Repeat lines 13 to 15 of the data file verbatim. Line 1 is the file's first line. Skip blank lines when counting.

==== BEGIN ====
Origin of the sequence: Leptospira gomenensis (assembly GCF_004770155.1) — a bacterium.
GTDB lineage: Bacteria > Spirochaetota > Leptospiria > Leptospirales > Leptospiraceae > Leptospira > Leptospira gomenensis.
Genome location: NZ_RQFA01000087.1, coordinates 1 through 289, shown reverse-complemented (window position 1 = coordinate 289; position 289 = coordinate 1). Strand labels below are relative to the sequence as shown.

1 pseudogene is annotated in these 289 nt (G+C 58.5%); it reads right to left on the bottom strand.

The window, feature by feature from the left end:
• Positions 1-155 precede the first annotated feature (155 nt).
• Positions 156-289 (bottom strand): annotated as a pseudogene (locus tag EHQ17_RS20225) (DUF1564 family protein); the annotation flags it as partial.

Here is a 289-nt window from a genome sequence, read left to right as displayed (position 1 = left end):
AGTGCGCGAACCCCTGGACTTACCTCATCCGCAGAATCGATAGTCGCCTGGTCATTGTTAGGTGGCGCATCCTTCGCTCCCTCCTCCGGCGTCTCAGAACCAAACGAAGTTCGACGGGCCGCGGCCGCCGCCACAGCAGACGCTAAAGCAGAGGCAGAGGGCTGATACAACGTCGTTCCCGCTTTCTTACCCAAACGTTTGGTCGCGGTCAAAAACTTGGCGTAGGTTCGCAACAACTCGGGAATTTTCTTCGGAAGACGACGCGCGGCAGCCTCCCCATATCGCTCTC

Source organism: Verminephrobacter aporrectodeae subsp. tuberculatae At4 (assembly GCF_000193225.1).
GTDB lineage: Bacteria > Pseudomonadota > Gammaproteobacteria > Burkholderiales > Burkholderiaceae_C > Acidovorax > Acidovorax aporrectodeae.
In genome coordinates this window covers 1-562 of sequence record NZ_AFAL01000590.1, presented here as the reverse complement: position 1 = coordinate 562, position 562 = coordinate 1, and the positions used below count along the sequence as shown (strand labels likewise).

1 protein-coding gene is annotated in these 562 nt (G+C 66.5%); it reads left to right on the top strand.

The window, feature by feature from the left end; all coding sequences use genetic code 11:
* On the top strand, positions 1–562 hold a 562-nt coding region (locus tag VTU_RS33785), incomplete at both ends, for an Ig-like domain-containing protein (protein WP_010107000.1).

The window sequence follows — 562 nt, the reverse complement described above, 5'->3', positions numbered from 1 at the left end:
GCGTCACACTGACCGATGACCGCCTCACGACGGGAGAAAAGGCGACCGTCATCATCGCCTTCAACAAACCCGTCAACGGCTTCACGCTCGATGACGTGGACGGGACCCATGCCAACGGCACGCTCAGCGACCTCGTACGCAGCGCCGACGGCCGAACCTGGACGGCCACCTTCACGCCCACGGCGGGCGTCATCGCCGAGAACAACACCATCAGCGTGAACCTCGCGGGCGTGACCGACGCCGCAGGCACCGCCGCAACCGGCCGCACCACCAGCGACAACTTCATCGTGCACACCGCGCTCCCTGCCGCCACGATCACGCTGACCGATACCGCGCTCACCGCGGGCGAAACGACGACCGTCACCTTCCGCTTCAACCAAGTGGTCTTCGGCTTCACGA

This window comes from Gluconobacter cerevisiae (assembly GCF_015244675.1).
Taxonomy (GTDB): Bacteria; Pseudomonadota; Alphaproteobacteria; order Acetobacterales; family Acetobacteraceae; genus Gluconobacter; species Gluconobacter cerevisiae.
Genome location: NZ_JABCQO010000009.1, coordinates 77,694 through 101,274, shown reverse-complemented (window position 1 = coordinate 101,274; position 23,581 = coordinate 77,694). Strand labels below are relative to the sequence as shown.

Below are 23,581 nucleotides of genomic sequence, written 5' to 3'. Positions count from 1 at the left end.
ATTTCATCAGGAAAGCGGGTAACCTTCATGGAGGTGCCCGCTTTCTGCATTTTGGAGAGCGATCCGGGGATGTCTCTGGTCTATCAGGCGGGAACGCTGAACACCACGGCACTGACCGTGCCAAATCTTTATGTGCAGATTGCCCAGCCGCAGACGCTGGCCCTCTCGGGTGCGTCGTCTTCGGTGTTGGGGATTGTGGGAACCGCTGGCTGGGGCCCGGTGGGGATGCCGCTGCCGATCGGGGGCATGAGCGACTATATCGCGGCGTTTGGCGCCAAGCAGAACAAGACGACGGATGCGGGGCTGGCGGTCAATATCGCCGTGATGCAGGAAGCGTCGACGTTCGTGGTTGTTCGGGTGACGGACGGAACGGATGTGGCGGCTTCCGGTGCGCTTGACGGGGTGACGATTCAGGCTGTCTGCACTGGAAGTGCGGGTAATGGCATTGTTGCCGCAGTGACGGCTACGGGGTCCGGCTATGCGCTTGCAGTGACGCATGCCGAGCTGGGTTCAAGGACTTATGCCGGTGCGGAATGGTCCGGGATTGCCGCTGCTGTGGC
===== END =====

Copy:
1 protein-coding gene is annotated in these 562 nt (G+C 66.5%); it reads left to right on the top strand.

The window, feature by feature from the left end; all coding sequences use genetic code 11:
* On the top strand, positions 1–562 hold a 562-nt coding region (locus tag VTU_RS33785), incomplete at both ends, for an Ig-like domain-containing protein (protein WP_010107000.1).